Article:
Chuck Close --
Chuck Close has developed a strategy for mapping the world in a system of visual metaphors. His paintings, photographs, and prints mark an intersection between representation and abstraction that is simultaneously of the moment and timeless. […]
Closes’s paintings are labor-intensive and time-consuming, and his prints are more so. While a painting can occupy Close for many months, it is not unusual for one print to take more than two years to complete, from conception to final edition. […] The relationship between Close and the master printers is key to the success of his prints. […] Close has been fortunate in working with visionairies who place their trust in what is essentially an unknown outcome. […] Since the late 1970’s, almost all of Close’s prints have been published under the auspices of Richard Solomon at Pace Editions, Inc., in New York.
Close has described himself as “an artist looking for trouble” because pushing the limits of a technique gets him into trouble, and extricating himself from a technical corner becomes an essential catalyst to his creativity. Prints often provide the arena in which he can work out solutions to the aesthetic problems his restless imagination constantly poses. [...] Each time he approaches a print, the making is different, and so is the visual experience. His interpretation of his iconography over time results not so much in similarities as in differences, as if each image were the artist’s first take or initial perception. Close recycles images. His subjects repeat over and over. We become familiar with Phil (Glass), Keith (Hollingworth), Leslie (Close), Alex (Katz), and of course the artist’s own visage. But in many ways Close’s familiarity with the portrayed subject is beside the point. Beyond the physical resemblance inherent in any portrait representation, his print images fascinate because they reveal how they were constructed. The lithograph Phil/Fingerprint, the pulp-paper Phil III, and Phil Sitbite are all based on the same photograph, yet each time Close addresses the image of Phil, he blurs the certainty of achieving a definite depiction. What we become enmeshed in is the freedom with which Close manipulates the convention of representation, maneuvering tonal valuations to suit the enforced order of grid-based seriality. [...]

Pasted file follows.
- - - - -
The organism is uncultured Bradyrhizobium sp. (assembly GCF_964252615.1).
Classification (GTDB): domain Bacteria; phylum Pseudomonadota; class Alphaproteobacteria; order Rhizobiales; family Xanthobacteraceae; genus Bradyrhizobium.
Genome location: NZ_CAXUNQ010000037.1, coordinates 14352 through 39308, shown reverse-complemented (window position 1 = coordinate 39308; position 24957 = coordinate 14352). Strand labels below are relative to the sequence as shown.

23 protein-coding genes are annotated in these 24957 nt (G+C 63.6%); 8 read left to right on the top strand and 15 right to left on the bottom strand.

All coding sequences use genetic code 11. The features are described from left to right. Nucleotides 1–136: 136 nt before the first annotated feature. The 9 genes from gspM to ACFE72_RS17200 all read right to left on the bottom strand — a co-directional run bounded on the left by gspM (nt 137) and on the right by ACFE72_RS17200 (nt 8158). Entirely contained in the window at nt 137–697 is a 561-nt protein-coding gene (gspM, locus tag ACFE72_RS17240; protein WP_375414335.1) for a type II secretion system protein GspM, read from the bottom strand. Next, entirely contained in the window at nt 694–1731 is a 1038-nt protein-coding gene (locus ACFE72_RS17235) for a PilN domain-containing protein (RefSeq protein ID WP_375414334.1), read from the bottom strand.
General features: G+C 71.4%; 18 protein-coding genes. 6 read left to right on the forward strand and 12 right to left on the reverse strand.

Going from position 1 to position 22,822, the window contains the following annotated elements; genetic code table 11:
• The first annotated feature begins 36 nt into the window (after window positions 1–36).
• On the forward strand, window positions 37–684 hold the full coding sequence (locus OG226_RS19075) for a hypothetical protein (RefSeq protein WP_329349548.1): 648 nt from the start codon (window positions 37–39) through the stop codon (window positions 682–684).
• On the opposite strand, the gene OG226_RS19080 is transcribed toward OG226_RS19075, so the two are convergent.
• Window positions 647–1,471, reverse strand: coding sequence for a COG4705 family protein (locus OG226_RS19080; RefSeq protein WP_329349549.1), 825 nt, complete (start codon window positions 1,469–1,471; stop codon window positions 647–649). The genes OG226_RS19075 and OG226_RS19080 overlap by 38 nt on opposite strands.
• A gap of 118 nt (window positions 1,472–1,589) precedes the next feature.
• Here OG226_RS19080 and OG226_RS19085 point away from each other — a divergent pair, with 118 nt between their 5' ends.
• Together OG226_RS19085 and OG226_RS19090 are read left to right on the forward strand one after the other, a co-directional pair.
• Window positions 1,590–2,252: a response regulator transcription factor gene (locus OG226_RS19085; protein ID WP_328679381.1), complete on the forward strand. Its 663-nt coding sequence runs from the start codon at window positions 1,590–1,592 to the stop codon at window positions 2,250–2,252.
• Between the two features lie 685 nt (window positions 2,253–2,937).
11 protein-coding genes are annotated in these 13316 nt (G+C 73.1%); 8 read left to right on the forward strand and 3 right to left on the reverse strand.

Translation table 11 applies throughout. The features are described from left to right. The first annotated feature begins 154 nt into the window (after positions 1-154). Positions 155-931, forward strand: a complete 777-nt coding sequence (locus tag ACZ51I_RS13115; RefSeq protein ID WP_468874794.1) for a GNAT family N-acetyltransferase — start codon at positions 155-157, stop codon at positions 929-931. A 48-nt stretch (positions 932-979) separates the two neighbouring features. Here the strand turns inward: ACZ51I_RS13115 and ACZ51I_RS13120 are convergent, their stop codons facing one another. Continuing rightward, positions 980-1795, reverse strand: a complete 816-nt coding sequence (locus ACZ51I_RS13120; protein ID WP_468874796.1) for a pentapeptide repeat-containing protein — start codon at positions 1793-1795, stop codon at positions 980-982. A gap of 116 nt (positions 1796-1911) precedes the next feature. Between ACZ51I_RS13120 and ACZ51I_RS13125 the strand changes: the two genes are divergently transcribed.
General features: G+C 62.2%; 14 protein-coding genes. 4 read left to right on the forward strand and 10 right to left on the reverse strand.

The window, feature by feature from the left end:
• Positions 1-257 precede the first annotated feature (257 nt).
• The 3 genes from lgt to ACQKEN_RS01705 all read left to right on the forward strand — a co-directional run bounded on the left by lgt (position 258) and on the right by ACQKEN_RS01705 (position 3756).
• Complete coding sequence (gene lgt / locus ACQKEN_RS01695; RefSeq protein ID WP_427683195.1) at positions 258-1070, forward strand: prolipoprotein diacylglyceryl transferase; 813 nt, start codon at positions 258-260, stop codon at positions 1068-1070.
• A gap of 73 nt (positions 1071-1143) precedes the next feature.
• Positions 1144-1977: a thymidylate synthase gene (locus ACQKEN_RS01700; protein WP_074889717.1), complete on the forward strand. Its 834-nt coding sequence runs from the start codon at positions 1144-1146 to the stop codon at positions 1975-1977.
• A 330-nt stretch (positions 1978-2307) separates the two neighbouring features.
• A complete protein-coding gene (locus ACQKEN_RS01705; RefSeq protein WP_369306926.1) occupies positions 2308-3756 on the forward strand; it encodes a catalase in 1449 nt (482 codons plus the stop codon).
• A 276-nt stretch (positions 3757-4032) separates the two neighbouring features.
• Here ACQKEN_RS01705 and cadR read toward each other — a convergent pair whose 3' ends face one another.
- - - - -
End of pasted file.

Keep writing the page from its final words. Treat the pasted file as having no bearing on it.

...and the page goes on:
All of Close’s art presents an abundance of information in a dislocating scale that alters the terms of engagement between viewers and his art. Our role as viewers is to determine the relationship between the parts and the whole and to discern between the surfaces of his representational inventions—brush strokes, fingerprints, dots, dashes, pulp-paper particles—[...]. Close’s portraiture is not so much psychological as perceptual. Whether the surface of his images must be visually pierced, as in his early works, or pieced together, as in his most recent works, the recognition that the sitter is Phil or Keith gets us no further than the basic act of categorizing, of separating A from B. To understand these images, we must return to the artist’s notations, to the means he has used. His individual marks can be read as diaristic entries in his daily effort to express an image. Taken together, they create a portrait of Close’s sensibility, vision, and intellect that is more revealing than any of his self-portraits. [...]
Terrie Sultan, “Chuck Close Prints,” in: exhibition catalogue Chuck Close Prints—Process and Collaborations, Princeton University Press, Princeton, Blaffer Gallery, the Art Museum of the University of Houston, Houston, 2003, pp. 9-16.